Monday News Review

54% of NHS workforce cuts will be frontline staff

The RCN has been gathering evidence about the number of posts under threat in the NHS for nearly a year. It believes there are now 40,000 posts which could close in the next three years, a rise from 27,000 at the end of last year. Most of these will not be redundancies as the NHS tends to rely on natural turnover from people retiring or changing jobs. As part of its latest research, the RCN took an in-depth look at 21 trusts to see what sort of posts were being targeted. It showed that 54% of about 10,000 job cuts were clinical and, in total, more than a tenth of the nursing workforce could be lost in these areas. The union also said it had found examples of services being closed, including rehab centres, detox units and talking therapies. RCN general secretary Peter Carter said: “Clinical staff are the lifeblood of the NHS and it is haemorrhaging at an alarming rate. Many trusts are not being transparent by admitting the proportion of clinical jobs being list. “From our research we now know the truth – the majority of job losses are front-line clinical jobs, the jobs that matter to patients.” – BBC

More than half of the NHS posts being axed in spending cuts are those of doctors, nurses and midwives, it has emerged. The Royal College of Nursing has warned that hospital wards are becoming unsafe as there are just not enough frontline workers to look after patients or prevent the spread of infection. There are also fears that nurses are so overworked they are unable to carry out their most basic duties of care such attending to the needs of the vulnerable elderly. The latest estimates suggest that at least 40,000 posts at hospitals and health trusts will be lost over the next four years as the NHS tries to make billions of pounds of efficiency savings. New figures published by RCN ahead of its annual conference in Liverpool show that 46 per cent of these are nursing posts. A further 8 per cent involve doctors, midwives and other clinicians – meaning 54 per cent of posts cut are frontline workers. These findings sharply contradict the Government’s claim that any job losses in the NHS will involve bureacrats and backroom staff– so patient safety will not be affected. – the Daily Mail

Dr Peter Carter, General Secretary of the Royal College of Nursing told the Today programme that the Government should be saving NHS money with “intelligent service redesign, not by cutting nursing staff”. “The sad reality is that while the NHS has done better than some other government departments, the fact is that it has to save £20bn over the next four years, that’s 4%. Some trusts are actually having to save 8%, this has never been done in the history of the public services, let alone the NHS. “And the sad reality is that both posts and services are being lost and what we say is that we know money has to be saved, we know that the NHS could be more efficient, what you need to do is to get into intelligent service redesign, not by cutting nursing staff.” – Politics Home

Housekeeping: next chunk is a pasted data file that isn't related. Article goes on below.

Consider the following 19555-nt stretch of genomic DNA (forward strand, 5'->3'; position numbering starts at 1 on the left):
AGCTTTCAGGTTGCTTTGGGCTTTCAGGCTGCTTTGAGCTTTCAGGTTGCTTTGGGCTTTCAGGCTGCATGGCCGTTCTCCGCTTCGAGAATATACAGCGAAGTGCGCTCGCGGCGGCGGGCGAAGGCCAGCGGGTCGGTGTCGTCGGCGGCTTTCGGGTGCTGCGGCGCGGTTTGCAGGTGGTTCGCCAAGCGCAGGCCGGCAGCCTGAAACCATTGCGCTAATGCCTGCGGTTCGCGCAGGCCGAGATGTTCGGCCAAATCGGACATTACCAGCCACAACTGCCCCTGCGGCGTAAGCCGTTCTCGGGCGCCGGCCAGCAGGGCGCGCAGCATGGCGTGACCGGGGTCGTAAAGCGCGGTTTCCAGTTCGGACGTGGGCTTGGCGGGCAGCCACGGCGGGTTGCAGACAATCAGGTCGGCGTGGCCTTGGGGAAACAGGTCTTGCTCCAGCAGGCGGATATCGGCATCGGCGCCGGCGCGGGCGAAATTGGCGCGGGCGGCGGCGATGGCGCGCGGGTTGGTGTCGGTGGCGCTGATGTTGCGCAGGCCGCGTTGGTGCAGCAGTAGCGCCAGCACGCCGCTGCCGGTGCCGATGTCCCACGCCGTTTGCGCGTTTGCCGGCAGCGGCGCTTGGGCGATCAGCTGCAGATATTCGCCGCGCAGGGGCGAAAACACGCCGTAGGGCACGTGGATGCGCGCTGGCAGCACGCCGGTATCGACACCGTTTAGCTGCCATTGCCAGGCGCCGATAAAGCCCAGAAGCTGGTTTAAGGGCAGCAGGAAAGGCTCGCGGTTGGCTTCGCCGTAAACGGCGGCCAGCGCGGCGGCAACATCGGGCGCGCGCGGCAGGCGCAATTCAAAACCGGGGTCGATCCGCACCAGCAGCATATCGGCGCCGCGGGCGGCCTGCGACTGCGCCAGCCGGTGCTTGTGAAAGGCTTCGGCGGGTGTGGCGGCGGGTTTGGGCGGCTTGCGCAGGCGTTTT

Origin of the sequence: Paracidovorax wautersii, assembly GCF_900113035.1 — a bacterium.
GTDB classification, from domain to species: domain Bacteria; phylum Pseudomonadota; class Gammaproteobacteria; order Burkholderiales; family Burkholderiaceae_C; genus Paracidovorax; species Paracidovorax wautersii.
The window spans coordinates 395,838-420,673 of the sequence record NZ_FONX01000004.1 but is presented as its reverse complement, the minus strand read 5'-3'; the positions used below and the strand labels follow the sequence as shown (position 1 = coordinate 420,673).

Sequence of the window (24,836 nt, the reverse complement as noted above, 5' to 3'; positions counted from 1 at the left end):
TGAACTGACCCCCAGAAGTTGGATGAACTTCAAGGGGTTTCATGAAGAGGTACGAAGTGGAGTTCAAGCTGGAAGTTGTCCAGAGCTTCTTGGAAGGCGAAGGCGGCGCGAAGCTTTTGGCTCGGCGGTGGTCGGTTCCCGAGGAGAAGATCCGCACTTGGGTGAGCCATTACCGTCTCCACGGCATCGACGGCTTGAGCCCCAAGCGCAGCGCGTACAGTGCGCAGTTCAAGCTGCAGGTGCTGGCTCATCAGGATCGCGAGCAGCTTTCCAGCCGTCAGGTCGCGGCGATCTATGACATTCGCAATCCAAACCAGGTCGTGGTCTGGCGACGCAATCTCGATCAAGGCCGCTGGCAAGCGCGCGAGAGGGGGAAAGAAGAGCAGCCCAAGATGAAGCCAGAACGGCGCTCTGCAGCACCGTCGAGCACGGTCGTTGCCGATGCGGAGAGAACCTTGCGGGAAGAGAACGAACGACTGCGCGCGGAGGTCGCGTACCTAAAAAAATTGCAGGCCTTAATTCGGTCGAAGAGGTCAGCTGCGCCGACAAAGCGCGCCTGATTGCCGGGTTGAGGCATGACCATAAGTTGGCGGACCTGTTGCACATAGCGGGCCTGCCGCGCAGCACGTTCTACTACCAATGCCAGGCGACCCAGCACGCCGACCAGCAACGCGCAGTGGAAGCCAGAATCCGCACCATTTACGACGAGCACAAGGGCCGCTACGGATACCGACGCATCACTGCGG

O’Donnell blocked hacking inquiry

Sir Gus O’Donnell, the cabinet secretary, blocked an attempt by Gordon Brown before the general election to hold a judicial inquiry into allegations that the News of the World had hacked into the phones of cabinet ministers and other high-profile figures. As News International prepares to pay compensation to victims of the illegal practice, the Guardian understands that Britain’s most senior civil servant took steps to prevent an inquiry on the grounds that it would be too sensitive before last year’s general election. The then prime minister, who warned Peter Mandelson in 2009 that his phone had been hacked on behalf of the News of the World, wanted a judicial inquiry after new evidence of the illegal practice emerged that summer. – Guardian

Senior Lib Dem threatens to quit over NHS reforms

An aide to Nick Clegg yesterday became the first member of the Government to threaten to quit over controversial NHS reforms. Norman Lamb, a Liberal Democrat assistant whip and the party’s former health spokesman, said the proposed pace of change was “very risky”. He claimed there was no evidence that the flagship proposal — transferring power to buy £60 billion of treatment from managers to GPs — would work, and called for gradual change instead. Asked by the BBC if the reforms were a resignation issue, he replied: “I’ve said if it’s impossible for me to carry on in my position I will step down. I don’t want to cause embarrassment, but I feel very strongly about this issue. And I think it’s in the Government’s interest to get it right in the way that I suggest.” When it was pointed out that it would be destabilising for the Government if he quit, he added: “It would be incredibly destabilising politically if we get this reform wrong.” His intervention raised pressure on Andrew Lansley, the Health Secretary, to make major changes to the Health and Social Care Bill. – the Telegraph

One Response to “Monday News Review”

  1. Arbeit Macht Fre says:

    Well of course they will be front line staff, the upper class bosses type will of course have large contracts with large redundancy payments.

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